“So you own Honey Butter’s nose,” said Rebecca, laughing.
“You buy a share of our cow and that’s your milk that comes from your cow,” William agreed.
Milk shareholders can cancel at any time, freeing up their share for another buyer because the farm can only sell as many shares as they have milk to share. Natural Roots Farm currently has three Jersey cows, though they hope to expand through breeding programs.
As for how raw milk compares to the store-bought variety, there are several differences.
“As far as your glass of milk or milk to put on your cereal shelf life, it is shorter,” Rebecca said. “It will sour over time, but not curdle. It sours into a different product, so if you left a jar of our milk on the counter, it would go from milk to the milk solids and whey, it would separate even more and if you salt it you could get sour cream or cream cheese.” While milk bought from a store will begin to rot when left out for too long, raw milk keeps its essential proteins intact much longer.
“It tastes so much better because it’s definitely sweeter,” she said.
“I love milk; I grew up on milk,” said William. “But the great difference in the taste is you’re actually tasting the oils and the fats still in the milk, because the milk hasn’t been processed, it hasn’t been boiled. The milk you buy in the supermarket is the flavor that the (industry) thinks milk should be… because that tanker truck of milk might come from 400 different cows.”
In addition to the differences in taste, the texture is a little different as well.
“Raw milk has not been emulsified,” William explained. “Every day you just shake it up. Processed milk has been emulsified and blended together so it does not lose its viscosity with the oils and it doesn’t have as much of the oils in there because they’ve been drawn out.”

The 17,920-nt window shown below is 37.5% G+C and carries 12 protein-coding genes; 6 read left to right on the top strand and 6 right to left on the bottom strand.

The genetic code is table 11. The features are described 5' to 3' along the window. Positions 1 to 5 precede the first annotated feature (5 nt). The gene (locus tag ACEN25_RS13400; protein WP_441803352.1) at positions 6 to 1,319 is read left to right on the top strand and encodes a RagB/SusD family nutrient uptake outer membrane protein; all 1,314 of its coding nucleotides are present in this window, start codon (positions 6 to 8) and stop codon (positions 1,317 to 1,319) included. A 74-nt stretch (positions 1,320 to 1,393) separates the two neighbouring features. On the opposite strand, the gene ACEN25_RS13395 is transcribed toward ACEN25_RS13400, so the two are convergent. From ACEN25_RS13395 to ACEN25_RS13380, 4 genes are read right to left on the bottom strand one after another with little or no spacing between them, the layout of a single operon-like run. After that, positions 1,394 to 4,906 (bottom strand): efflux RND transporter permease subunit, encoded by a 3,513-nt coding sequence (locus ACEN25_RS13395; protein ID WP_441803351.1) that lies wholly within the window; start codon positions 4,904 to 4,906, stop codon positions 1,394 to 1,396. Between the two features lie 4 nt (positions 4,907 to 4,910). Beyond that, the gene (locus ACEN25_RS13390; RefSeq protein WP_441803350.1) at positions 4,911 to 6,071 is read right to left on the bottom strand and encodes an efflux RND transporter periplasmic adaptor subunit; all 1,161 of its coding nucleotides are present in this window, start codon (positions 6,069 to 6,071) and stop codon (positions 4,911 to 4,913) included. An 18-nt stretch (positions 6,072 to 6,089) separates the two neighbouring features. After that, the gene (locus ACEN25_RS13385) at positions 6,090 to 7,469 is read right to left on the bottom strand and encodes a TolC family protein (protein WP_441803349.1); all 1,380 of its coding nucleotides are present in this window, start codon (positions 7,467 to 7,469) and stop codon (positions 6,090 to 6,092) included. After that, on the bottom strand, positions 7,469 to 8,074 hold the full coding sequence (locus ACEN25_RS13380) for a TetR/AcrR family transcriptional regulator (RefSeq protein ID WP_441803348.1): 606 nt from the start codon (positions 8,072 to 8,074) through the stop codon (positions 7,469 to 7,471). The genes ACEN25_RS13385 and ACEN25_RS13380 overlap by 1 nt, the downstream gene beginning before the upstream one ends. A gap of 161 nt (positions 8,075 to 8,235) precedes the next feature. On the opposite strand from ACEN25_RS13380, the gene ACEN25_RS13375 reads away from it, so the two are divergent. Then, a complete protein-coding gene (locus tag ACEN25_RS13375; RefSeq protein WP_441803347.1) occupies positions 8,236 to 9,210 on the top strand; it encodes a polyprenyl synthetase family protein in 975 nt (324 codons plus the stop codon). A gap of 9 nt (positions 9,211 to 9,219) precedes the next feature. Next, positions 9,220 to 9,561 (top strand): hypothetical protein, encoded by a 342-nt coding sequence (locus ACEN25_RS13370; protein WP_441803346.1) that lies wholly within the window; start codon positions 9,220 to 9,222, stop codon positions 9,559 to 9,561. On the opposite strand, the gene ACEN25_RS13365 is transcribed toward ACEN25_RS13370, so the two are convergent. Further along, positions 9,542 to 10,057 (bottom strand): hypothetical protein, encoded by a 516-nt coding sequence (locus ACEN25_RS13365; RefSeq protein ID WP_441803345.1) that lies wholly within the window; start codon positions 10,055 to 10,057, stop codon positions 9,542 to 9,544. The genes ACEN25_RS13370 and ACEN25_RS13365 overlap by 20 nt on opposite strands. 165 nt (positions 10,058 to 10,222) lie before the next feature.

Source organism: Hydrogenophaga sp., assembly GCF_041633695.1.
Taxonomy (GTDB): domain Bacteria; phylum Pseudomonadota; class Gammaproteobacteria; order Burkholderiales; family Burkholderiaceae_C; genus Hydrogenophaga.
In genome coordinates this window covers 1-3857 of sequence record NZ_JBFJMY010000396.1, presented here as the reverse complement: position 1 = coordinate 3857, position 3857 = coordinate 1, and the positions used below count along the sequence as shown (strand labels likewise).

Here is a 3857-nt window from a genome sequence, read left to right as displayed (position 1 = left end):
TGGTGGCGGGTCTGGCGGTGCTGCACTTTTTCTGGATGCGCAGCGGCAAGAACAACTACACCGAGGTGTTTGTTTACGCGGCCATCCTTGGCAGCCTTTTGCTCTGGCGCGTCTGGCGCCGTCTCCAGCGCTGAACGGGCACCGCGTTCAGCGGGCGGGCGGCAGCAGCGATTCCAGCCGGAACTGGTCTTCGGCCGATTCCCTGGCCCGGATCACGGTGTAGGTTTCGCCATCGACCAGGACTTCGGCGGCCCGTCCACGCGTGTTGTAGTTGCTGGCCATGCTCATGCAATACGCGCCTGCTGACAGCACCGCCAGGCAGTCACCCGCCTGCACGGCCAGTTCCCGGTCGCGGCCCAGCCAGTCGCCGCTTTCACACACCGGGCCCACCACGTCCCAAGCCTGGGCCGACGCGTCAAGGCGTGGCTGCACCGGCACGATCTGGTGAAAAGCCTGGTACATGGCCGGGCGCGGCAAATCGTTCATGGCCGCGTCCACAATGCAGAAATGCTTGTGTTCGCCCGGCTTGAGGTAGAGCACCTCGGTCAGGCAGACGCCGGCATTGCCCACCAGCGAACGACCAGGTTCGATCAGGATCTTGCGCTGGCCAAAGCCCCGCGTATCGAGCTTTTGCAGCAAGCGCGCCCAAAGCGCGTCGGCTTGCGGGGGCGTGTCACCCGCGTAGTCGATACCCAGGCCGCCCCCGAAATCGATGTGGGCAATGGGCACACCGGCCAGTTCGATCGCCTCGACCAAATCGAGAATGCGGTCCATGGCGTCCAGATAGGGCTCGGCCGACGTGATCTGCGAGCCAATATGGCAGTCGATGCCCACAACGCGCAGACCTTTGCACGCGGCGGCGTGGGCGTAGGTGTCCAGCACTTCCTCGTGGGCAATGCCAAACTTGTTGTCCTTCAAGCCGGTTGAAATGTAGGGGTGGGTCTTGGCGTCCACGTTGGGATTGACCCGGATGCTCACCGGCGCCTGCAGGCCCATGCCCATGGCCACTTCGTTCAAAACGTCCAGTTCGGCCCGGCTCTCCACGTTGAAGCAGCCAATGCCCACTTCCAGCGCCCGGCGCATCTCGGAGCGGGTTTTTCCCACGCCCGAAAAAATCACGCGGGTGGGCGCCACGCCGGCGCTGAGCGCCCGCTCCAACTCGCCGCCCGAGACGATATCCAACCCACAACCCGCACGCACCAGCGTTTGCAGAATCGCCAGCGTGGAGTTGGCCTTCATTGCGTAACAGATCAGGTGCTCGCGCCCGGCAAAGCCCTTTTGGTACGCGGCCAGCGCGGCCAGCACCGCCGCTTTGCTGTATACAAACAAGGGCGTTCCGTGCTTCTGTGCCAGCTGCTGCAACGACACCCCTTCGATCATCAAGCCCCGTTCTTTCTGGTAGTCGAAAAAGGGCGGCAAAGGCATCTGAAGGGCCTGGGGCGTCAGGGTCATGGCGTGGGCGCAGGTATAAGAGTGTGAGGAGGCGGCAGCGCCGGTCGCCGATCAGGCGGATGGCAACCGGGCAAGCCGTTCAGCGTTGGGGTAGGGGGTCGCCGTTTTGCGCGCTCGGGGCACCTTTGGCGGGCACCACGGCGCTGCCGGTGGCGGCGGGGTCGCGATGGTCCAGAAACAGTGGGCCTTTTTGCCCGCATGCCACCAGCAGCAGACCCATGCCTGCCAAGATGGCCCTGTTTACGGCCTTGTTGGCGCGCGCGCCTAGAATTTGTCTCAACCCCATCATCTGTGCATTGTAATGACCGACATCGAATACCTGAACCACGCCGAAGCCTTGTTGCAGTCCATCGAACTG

While grocery-store whole milk contains around 4 percent milkfat, raw milk from a Jersey cow contains anywhere from 27 to 36 percent fat, according to the Lunsfords.
“Jerseys are renowned for their cream, it’s one of the highest butterfats you can get,” said William, explaining that mainstream cattle farms generally have Holstein cows, the giant 1,500- to 1,700-pound variety that can yield the maximum amount of milk per day.
“Jerseys are the homestead cows, the family milk cow,” said Rebecca. “Their milk is super-rich so if you want to make butter or cheese, that’s what makes everything taste so good.”
Studies have shown that even those who experience lactose intolerance or dairy sensitivity can generally tolerate raw milk well because the enzyme lactase that helps humans break down milk in their system is still intact. As for how they know the milk is safe to drink, these two farmers spend every day of the year with their three cows.
“We know the milk is safe to drink because we take care of our cows every day,” William said. “We milk them by hand every day, we’re hands-on every day, so we know the health of that cow.” Between twice daily interactions with the three cows and strict cleaning protocols, Rebecca and William work hard to ensure the health of the cow and its product to consumers.
The couple, who had been excitedly planning a farm festival for this spring, were disappointed when world events forced them to cancel the festival along with plans for new workshops and farm tours. Right now, they are focused on finding buyers for their product, especially difficult with modifications and cancellations of local farmers markets.
“I make my money and do my business by being able to look you in the eye and tell you about my product, to tell you how we pasture-raise our animals, our organic principles and practices, and how we raise our products with the love of our family, and that sells our product,” William concluded.
Natural Roots Farm is located at 1097 Haneytown Road in Stanardsville and at https://www.facebook.com/naturalrootsfarm.info.